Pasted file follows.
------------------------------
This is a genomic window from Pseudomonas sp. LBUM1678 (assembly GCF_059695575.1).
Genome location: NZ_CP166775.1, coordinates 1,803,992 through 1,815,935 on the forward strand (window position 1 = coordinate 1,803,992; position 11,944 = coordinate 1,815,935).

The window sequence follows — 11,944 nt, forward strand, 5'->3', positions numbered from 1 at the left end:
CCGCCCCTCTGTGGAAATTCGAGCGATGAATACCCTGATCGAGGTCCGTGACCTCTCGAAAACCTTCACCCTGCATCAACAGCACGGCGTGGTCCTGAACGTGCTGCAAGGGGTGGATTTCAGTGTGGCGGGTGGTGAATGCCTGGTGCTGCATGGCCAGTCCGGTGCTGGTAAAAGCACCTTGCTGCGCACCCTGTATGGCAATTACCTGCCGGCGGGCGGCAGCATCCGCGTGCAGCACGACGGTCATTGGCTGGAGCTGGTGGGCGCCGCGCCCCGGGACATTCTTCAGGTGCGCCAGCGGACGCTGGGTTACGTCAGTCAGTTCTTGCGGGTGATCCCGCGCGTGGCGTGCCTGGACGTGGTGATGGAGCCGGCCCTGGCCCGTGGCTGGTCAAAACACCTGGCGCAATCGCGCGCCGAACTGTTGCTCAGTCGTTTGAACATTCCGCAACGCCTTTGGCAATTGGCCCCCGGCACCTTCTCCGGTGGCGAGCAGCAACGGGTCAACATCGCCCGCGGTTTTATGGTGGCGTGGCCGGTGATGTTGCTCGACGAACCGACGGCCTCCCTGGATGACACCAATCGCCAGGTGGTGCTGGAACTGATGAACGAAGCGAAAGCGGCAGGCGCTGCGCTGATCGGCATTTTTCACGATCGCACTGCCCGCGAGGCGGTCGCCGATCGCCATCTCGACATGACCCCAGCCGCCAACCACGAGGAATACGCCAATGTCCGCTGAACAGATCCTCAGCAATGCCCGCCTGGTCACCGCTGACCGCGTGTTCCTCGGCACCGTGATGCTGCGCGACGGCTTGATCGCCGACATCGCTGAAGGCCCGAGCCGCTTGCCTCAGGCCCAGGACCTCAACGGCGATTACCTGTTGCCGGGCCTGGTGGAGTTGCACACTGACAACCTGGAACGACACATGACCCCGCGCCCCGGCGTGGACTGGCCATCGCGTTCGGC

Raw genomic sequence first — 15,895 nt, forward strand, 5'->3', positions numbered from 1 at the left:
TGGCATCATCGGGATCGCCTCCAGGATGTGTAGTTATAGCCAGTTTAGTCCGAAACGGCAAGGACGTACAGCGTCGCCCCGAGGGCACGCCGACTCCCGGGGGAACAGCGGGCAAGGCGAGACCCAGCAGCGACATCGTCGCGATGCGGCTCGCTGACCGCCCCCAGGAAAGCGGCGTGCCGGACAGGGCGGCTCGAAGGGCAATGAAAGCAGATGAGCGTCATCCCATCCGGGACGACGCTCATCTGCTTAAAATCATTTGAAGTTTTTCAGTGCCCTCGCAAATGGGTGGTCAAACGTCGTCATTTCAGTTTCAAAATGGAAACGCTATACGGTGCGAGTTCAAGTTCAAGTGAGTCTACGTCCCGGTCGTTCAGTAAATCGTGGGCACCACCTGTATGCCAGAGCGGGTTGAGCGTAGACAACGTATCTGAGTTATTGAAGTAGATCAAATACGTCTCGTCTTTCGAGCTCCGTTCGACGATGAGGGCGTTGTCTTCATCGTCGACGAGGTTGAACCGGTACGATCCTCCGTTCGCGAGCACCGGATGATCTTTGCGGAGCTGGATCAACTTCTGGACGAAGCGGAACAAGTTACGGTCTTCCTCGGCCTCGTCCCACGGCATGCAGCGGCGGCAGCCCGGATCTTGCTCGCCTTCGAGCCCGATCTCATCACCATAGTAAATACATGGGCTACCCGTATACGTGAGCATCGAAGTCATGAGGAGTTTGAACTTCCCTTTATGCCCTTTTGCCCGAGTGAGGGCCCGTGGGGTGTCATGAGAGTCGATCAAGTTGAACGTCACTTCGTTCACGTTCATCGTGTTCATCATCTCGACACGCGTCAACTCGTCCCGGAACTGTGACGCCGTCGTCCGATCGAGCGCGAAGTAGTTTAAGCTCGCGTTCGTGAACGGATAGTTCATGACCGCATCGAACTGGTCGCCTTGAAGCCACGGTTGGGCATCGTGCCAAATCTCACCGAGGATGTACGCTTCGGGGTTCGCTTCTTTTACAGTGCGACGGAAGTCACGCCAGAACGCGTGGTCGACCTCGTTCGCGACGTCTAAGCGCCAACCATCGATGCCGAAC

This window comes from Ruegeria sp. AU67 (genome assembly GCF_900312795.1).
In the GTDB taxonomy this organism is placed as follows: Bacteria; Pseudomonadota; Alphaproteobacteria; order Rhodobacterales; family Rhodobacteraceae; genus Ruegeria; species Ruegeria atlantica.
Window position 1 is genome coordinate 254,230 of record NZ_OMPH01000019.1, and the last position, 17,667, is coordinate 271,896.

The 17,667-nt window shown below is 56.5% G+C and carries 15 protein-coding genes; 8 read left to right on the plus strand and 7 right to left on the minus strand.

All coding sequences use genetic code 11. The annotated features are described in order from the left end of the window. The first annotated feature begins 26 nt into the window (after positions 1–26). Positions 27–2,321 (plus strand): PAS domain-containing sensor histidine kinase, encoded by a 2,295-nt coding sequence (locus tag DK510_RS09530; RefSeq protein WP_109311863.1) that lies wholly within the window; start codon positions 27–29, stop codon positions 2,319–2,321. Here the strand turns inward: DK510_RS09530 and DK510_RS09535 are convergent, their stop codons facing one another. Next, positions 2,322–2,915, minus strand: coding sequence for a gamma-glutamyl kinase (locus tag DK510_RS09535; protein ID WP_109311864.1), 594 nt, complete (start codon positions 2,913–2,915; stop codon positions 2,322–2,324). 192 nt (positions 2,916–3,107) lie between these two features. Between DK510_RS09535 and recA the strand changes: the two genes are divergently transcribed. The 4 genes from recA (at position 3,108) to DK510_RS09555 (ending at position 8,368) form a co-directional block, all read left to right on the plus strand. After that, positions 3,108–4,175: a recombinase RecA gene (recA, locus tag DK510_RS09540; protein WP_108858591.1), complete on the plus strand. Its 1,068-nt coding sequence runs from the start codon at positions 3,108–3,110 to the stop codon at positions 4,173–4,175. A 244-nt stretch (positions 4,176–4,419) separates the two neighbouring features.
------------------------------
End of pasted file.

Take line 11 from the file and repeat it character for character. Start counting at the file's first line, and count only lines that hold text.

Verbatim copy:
All coding sequences use genetic code 11. The annotated features are described in order from the left end of the window. The first annotated feature begins 26 nt into the window (after positions 1–26). Positions 27–2,321 (plus strand): PAS domain-containing sensor histidine kinase, encoded by a 2,295-nt coding sequence (locus tag DK510_RS09530; RefSeq protein WP_109311863.1) that lies wholly within the window; start codon positions 27–29, stop codon positions 2,319–2,321. Here the strand turns inward: DK510_RS09530 and DK510_RS09535 are convergent, their stop codons facing one another. Next, positions 2,322–2,915, minus strand: coding sequence for a gamma-glutamyl kinase (locus tag DK510_RS09535; protein ID WP_109311864.1), 594 nt, complete (start codon positions 2,913–2,915; stop codon positions 2,322–2,324). 192 nt (positions 2,916–3,107) lie between these two features. Between DK510_RS09535 and recA the strand changes: the two genes are divergently transcribed. The 4 genes from recA (at position 3,108) to DK510_RS09555 (ending at position 8,368) form a co-directional block, all read left to right on the plus strand. After that, positions 3,108–4,175: a recombinase RecA gene (recA, locus tag DK510_RS09540; protein WP_108858591.1), complete on the plus strand. Its 1,068-nt coding sequence runs from the start codon at positions 3,108–3,110 to the stop codon at positions 4,173–4,175. A 244-nt stretch (positions 4,176–4,419) separates the two neighbouring features.